Gov. Wanda Vázquez

Puerto Rico Gov. Wanda Vázquez Garced.

Puerto Rico Gov. Wanda Vázquez held a televised press conference, flanked by members of the economic and medical task forces, in which she announced the provisions of the new Executive Order 2020-062. 

The executive order will be effective for 21 days, from August 22 to September 11. This new mechanism will replace the current executive order, until it contains similar restrictions already in place as a means to mitigate the spread of COVID-19 on the island. "We have to be very rigorous," Vázquez said.  

Curfew

A curfew is still in place and within the same timeframe. Residents and visitors may only leave their homes from 5:00 a.m. until 10:00 p.m. That is, unless they are exempt from this limitation due to work or health reasons, people cannot be outside their residences from 10:00 p.m. to 5:00 a.m.

On Sundays, everyone must stay home unless they are essential workers; if they require health services, or if they are going to shop at the exempt businesses, such as drugstores, gas stations, and supermarkets. In other words, there will be a 24-hour lockdown in place for most residents and activities.

Alcohol Ban

Bars and other commercial establishments whose primary business model relies on the sale of alcoholic beverages shall remain closed until further notice. 

Moreover, a dry law is still in place from Monday to Saturday from 7:00 p.m. to 5:00 a.m., and alcoholic beverages or liquors may not be sold anywhere on Sundays.

Businesses must also ensure that customers are not gathering in their premises for alcohol consumption, lest they be exposed to fees or closure. 

Allowed Commercial Activities

Contrary to previous speculation, shopping centers may continue to operate from Monday to Saturday outside curfew at 25 percent capacity, or one person per every 100 square feet. The same rule applies to financial institutions, retail stores, laundromats, hardware stores, funerals, and restaurant dining rooms. While restaurants are allowed to operate Sundays, customers may only consume their product by means of carry-out, delivery or pick up those days.

Meanwhile, gas stations, hospitals, health centers, drugstores, and supermarkets are allowed to operate every day of the week, as long as they ensure mask use and sanitation protocols, and that customers are not "agglomerating" outside their businesses.

Churches, mosques, synagogues, and other places of worship are allowed to provide their services every day, but Vázquez encouraged them to hold virtual religious gatherings if possible. 

Banned Commercial Activities

Bars, casinos, nightclubs, gyms, movie theaters, game rooms, communal areas, and others shall remain closed for the remainder of the EO 2020-062.

Schools, both public and private, cannot resume in-classroom classes until there has been "sufficient evidence" that the spread of the virus has declined or stabilized. In the meantime, students may only take their classes remotely. 

While mall food courts can operate their businesses, the seating area per se must be closed off. That is, these food establishments can only sell their products through pick-up or delivery. In addition, valet parking services are banned.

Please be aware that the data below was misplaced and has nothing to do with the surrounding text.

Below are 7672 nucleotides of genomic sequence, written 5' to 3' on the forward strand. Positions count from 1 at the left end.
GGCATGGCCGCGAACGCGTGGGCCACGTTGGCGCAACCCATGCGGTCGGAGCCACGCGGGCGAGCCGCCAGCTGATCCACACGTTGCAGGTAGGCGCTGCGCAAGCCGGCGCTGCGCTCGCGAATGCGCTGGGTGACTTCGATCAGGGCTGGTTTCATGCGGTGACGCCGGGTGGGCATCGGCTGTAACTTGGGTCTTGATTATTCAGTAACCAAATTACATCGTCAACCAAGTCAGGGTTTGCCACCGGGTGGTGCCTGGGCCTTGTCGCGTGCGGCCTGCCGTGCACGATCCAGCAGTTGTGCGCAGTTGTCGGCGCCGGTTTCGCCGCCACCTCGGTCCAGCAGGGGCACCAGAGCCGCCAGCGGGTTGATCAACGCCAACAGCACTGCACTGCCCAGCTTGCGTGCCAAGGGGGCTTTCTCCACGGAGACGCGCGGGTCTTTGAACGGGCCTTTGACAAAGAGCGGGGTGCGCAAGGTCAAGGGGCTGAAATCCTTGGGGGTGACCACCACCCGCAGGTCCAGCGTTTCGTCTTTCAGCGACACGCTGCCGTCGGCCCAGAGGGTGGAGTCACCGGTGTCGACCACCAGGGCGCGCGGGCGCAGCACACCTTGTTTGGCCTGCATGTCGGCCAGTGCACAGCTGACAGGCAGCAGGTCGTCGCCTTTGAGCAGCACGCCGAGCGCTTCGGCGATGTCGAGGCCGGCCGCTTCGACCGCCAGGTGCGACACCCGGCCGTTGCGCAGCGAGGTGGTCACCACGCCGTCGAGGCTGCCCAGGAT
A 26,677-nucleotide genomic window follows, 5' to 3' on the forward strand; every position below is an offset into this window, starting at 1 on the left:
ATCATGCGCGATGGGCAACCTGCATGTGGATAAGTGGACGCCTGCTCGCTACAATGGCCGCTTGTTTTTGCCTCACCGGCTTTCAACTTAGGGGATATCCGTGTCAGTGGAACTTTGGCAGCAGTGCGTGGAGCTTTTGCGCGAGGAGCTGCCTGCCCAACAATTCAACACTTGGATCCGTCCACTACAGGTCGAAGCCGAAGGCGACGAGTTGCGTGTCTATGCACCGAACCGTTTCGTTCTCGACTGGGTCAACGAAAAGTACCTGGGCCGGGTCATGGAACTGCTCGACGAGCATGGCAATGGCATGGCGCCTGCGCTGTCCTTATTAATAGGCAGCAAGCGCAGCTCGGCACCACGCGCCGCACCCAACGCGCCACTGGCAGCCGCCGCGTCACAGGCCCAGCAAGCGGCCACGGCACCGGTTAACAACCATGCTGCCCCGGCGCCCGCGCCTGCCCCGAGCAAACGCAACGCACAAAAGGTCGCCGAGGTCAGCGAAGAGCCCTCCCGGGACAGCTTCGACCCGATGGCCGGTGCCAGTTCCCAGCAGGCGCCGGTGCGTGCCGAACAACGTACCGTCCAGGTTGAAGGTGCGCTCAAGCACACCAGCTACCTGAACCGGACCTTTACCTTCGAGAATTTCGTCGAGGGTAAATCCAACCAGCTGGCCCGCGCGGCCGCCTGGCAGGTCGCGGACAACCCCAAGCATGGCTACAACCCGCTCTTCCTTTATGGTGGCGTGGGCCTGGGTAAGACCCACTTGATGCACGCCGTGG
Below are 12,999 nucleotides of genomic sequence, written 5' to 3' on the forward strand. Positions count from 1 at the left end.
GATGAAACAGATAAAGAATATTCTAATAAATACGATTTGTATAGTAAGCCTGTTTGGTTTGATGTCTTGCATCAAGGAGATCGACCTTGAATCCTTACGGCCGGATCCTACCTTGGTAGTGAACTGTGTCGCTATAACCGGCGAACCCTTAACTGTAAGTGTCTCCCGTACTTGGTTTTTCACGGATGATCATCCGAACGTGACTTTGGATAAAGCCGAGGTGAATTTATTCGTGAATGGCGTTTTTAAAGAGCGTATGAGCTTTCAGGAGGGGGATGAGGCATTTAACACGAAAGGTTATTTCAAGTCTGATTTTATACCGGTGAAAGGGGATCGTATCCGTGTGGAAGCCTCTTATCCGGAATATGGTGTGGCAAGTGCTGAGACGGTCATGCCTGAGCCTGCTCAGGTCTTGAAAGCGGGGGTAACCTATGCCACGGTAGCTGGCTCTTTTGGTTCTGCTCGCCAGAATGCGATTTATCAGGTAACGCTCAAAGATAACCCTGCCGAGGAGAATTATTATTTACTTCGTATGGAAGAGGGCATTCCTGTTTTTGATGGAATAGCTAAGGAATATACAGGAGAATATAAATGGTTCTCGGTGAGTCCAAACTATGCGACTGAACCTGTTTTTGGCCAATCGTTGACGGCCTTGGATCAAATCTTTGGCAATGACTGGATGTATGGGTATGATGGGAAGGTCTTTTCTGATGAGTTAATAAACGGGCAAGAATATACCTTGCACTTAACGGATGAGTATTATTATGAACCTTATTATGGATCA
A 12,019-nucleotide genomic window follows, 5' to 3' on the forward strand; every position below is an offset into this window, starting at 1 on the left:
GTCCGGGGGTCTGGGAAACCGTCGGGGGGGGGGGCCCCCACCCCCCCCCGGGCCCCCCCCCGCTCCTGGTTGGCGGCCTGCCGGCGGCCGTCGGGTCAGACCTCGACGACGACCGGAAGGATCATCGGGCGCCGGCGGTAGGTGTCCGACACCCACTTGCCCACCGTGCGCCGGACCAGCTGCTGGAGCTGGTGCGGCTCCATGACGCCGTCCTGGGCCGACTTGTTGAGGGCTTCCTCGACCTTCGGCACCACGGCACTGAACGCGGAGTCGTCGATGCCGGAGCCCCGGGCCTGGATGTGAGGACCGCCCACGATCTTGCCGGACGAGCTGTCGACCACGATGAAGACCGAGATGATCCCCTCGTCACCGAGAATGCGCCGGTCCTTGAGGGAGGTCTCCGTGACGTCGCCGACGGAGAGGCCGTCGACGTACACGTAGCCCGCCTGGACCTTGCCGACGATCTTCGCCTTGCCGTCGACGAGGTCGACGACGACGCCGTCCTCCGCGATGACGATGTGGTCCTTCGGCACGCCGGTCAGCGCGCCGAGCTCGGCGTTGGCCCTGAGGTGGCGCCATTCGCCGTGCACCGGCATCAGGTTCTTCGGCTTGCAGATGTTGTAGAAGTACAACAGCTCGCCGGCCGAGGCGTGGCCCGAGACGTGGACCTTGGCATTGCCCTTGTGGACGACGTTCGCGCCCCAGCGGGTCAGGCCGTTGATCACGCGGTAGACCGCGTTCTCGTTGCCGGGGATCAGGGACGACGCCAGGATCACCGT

Any establishment, allowed or otherwise, that fails to follow through the executive order will be closed off for 30 days. 

Beaches and Recreational Activities

Beaches, rivers, and other bodies of water are only open from Monday to Saturday for the exclusive use of singular sports or recreational activities, such as swimming, jogging, surfing, walking, and others. The executive order decrees that "neveritas" (portable fridges) and beach chairs are prohibited, given that these aquatic areas cannot be used for leisure.

Equestrian sports and races are allowed at 25 percent occupancy rate. Non-competitive sports are also allowed, as long as they are not performed in groups. 

Citizens Exposed to Fees

The governor reiterated that the use of masks or protective cloth that covers the mouth and nose is mandatory for all residents and visitors who are outside their homes. Failure to comply with this provision is punishable by up to $100 for private citizens, and up to $500 for legal persons. 

Vázquez warned that state and municipal police officers have been ordered to enforce compliance of this statute, with keen emphasis on the municipalities of San Juan and Carolina, particularly in tourism-prone areas like Isla Verde and Condado.

"We have to adjust to living a 'new normal,' a new reality," the governor said.

The announcement of this executive order comes three days after the primaries, in which Vázquez lost her bid for the gubernatorial race under the New Progressive Party.

At the time of this writing, the Puerto Rico Department of Health's coronavirus dashboard indicates that, since March, there have been 12,452 confirmed cases and 356 deaths out of a population estimated at just over 3 million.

Reporter for The Weekly Journal. She is a journalist with experience in social media management and digital marketing. Giovanna is currently pursuing a master’s degree in Digital Narratives at Sacred Heart University in San Juan.

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